For the dichotomous results evaluated, namely, hemorrhage requiring surgery, hypocalcemia, RLN paresis, and wound seroma, all were less frequent with Harmonic than conventional technique, but because of the low frequency of all these events, only for transient hypocalcemia was there a significant difference, with Harmonic having a 40 % lower rate of occurrence than conventional clamp, cut, and tie. This significantly lower rate of transient hypocalcemia may be a result of the shorter operative time and reduced overall systemic impact of surgery with Harmonic Focus compared to conventional surgery. A drop in calcium blood levels may result not just from unintended damage to the parathyroid gland by clamp, cut and tie, but also be a typical systemic response to longer, more involved surgical procedures. While Harmonic Focus provides a lower rate of transient hypocalcemia, there does not appear to be a long-term difference, as the rate of persistent hypocalcemia is not significantly different from conventional procedures.

As demonstrated in this and all other reliable meta-analyses, the rate of both transient and persistent RLN paresis with ultrasonic devices is not greater than with clamp, cut & tie procedures. In fact, the trend with Harmonic Focus suggests that with more data it may be possible to show a reduction in transient RLN paresis. The cause of transient RLN paresis is generally assigned to excess traction. Use of continuous intra-operative nerve monitoring with stimulation to the vagus nerve can avoid paresis if the traction is reduced when the electromyographic reading has decreased by 50 % or more [34]. The improved dissecting ability of ultrasonic devices may decrease the amount of traction compared to clamp, cut and tie. The etiology of persistent paresis is typically prolonged thermal, electrical or direct contact with transection of the RLN. To avoid this complication, it is critical to visually identify the RLN during surgery. Use of an ultrasonic device eliminates electrical current and gives a wider margin of error for thermal effects compared to monopolar electrosurgery.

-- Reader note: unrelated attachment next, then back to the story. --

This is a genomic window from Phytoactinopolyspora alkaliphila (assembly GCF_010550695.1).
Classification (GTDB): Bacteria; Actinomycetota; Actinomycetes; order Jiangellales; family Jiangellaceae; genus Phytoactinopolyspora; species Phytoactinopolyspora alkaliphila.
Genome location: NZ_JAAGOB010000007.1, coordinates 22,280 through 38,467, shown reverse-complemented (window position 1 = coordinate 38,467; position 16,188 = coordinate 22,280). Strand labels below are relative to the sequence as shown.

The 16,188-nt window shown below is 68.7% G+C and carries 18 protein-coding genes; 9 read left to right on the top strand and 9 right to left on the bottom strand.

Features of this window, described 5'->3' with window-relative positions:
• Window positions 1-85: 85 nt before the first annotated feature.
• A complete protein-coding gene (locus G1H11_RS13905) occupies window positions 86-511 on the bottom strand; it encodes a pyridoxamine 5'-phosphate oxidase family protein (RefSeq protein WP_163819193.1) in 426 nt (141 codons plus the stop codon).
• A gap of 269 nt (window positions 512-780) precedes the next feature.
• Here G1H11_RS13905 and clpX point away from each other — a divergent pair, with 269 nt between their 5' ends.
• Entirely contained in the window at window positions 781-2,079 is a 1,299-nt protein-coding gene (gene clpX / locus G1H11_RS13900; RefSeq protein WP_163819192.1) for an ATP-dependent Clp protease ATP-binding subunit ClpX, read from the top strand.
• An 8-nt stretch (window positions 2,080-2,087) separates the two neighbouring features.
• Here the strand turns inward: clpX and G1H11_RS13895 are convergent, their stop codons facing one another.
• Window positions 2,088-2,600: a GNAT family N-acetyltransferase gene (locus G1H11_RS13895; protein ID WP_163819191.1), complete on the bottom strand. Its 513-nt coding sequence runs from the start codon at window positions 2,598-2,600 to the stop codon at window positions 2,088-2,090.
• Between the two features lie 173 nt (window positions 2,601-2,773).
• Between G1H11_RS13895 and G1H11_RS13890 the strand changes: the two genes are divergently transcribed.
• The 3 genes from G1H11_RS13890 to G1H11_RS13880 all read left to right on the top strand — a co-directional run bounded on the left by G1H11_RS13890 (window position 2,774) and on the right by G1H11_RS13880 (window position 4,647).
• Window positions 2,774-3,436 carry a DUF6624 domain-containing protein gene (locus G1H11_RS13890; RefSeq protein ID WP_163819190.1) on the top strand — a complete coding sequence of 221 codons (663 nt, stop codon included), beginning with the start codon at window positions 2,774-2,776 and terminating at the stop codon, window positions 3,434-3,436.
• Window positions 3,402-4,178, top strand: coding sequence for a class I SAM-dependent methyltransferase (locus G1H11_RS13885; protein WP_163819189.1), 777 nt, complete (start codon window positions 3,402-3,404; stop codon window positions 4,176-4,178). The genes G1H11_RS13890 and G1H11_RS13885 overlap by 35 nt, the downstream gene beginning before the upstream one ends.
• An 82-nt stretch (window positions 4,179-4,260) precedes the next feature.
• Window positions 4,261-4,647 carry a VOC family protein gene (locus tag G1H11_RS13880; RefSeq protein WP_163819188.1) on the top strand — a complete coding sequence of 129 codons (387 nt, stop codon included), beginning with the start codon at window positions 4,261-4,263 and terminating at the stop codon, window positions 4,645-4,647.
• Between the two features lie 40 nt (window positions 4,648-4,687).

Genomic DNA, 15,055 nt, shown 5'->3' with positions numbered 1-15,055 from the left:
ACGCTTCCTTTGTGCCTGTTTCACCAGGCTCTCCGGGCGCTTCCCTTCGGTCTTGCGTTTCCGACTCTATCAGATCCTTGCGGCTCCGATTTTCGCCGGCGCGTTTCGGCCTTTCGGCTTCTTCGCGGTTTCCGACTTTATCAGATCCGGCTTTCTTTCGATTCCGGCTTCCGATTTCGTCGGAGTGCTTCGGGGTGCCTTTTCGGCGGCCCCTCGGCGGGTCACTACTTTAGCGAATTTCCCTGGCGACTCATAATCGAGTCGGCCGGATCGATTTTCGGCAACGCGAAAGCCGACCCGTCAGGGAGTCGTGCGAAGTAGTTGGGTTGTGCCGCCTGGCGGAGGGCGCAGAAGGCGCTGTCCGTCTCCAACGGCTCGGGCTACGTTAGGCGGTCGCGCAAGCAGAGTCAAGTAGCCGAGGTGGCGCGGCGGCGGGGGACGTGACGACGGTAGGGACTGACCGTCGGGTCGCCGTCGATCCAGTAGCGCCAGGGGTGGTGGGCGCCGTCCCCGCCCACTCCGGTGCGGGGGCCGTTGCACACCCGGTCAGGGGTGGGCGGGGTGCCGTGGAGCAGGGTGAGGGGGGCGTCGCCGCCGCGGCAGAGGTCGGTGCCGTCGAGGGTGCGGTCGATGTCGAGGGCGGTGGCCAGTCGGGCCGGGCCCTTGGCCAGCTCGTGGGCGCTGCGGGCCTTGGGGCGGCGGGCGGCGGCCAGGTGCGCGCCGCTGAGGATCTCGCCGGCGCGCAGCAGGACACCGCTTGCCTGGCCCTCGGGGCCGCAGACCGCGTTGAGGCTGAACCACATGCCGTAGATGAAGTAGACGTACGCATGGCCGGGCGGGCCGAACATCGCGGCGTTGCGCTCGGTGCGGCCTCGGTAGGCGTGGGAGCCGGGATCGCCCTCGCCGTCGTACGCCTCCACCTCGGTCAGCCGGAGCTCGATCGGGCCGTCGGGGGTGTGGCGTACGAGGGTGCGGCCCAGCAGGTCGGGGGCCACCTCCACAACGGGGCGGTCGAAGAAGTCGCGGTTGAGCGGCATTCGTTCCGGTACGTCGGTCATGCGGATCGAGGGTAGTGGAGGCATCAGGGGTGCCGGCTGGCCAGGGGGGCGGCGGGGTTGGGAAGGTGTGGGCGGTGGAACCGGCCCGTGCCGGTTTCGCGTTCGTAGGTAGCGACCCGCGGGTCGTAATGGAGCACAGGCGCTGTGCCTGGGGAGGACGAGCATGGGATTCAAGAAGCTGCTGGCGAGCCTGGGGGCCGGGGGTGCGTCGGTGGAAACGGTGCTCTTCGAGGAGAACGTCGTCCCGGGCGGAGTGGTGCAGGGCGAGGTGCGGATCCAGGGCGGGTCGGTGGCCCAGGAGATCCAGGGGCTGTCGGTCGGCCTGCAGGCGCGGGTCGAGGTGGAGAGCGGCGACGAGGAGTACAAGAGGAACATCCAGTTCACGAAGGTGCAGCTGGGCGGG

Numerous preclinical studies have evaluated the impact of Harmonic technology when used close to a nerve [32]. All studies to date have shown an effect on nerve function similar to that of cold steel scalpel when used up to 2 mm from the nerve. Important caveats to remember are that activation time should be less than 15 s and the nerve itself should never be touched directly either during activation or immediately afterwards. As all energy technologies generate heat, they must be carefully managed. In contrast to ultrasonic energy, monopolar and bipolar technologies produce at minimum transient injury when used up to 5 mm from the nerve. Recently, the potential adverse effects of advanced bipolar technologies were demonstrated with a doubling of β-amyloid precursor protein, a marker of impaired axonal transport, and a 133 % increase in neural inflammation when compared to ultrasonic energy [35].